As those persons skilled in the art will recognize and understand, it is known to arrange a bobbin winding machine, such as the machine 1, and a textile yarn spinning machine, which produces fully-wound yarn tubes 6, closely adjacent one another in a textile yarn processing mill and to provide a common or integrated conveyor or other tube transport system for servicing both the winding and spinning machines. It is also known, alternatively, in combined bobbin winding and spinning machine arrangements to provide such a conveyor or other transport system extending about only the winding machine with suitable mechanisms or devices at the head end of the winding machine facing or adjacent the spinning machine for transferring wound and empty yarn tubes between the winding and spinning machines. However, it is unimportant under the present invention whether the transport system serves to transport peg trays 7 and their supported wound and empty yarn tubes 6,26, in a transport loop extending about both the winding machine 1 and an associated spinning machine or, alternatively, whether the transport loop of the transport system extends only about the winding machine 1 with tube transfer mechanisms being arranged at the head end shown of the winding machine 1. Accordingly, the terminal ends of the transport conveyors 9,11 are not shown in FIG. 1, to indicate that the present invention may be embodied in a winding machine utilizing a transport system of either of the afore-described type.
The winding machine 1 is equipped with an end frame structure 2 at a head end of the winding machine 1, i.e., the end which would be arranged facing or adjacent an associated spinning machine, which end frame structure 2 typically houses common supply devices or mechanisms for all of the winding stations 5, as aforementioned. According to the present invention, a portion of the end frame structure 2 is elevated with respect to the transport paths 8,11, the lower extent of the elevated portion being defined by a base plate 3, to define a passageway 4 within the overall floor space occupied by the end frame structure 2 through which peg trays 7 supporting tubes 6' or 26' with residual or remnant yarn remaining thereon may be transferred from the transport path 11 back to the transport path 8. Specifically, the present invention provides transport paths 13,14,15,16 along with a tube cleaning device 17 and a yarn end preparation device 18 directly beneath the elevated base plate 3 of the end frame structure 2.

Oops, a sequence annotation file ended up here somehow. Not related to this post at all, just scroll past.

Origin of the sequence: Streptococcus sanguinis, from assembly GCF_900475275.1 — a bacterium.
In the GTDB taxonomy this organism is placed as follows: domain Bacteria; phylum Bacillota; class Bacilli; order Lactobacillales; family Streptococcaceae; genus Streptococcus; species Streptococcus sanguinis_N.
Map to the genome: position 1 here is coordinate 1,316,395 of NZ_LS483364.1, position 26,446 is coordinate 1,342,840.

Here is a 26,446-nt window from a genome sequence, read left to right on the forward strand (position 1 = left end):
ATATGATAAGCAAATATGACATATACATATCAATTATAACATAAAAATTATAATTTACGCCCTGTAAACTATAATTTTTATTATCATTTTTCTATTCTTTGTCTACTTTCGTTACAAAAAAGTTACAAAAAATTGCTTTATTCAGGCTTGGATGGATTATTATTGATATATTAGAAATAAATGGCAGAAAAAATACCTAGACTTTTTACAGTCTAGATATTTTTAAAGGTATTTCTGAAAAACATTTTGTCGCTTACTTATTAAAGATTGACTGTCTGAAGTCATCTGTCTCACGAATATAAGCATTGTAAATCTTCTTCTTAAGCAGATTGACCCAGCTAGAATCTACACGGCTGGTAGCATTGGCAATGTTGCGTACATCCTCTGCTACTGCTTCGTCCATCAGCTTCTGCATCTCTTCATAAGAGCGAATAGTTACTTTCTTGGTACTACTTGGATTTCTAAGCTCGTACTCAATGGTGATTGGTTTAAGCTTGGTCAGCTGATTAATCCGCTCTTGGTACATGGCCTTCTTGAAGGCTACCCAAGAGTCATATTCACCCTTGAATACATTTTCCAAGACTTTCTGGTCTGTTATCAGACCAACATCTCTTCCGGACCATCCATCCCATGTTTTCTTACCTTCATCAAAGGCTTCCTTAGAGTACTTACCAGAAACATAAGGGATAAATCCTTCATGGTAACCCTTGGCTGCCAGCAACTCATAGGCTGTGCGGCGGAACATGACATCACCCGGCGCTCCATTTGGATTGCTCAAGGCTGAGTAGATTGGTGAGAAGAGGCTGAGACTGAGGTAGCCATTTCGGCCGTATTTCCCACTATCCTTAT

The transport path 16 is preferably formed by a conveyor belt extending through the passageway 4 and driven in the direction of the arrow as shown in FIG. 1 to travel transversely through the passageway 4 from the transport path 11 to the transport path 8. The transport path 13 is likewise preferably formed by a conveyor belt driven to travel through the passageway 4 in the opposite direction transversely from the transport path 8 to the transport path 11. The tube cleaning device 17, only schematically shown in FIG. 1, may be of any suitable construction adapted to remove residual unusable yarn windings remaining on a yarn tube, e.g., tubes 26'. The yarn end preparation device 18, also only schematically shown in FIG. 1, may be of any suitable construction adapted to locate and free the leading end of a residual quantity of usable yarn windings remaining on a partially unwound yarn tube, e.g., tube 6', to ready the tube for resumption of unwinding operation. The tube cleaning device 17 and the yarn end preparation device 18 are located within the passageway 4 beneath the end frame base plate 3 laterally between the transport paths 13,16. The secondary transport path 15 is arranged to travel transversely from the transport path 16 to the transport path 13 through or alongside the tube cleaning device 17 to deliver tubes 26' with unusable winding remnants thereon to the tube cleaning device 17. The secondary transport path 14 is similarly arranged to deliver tubes 6' having residual usable yarn windings thereon from the transport path 16 to the yarn end preparation device 18 and then to return prepared tubes 6' back to the transport path 16. For this purpose, the transport path 14 may be in the form of a reversible conveyor.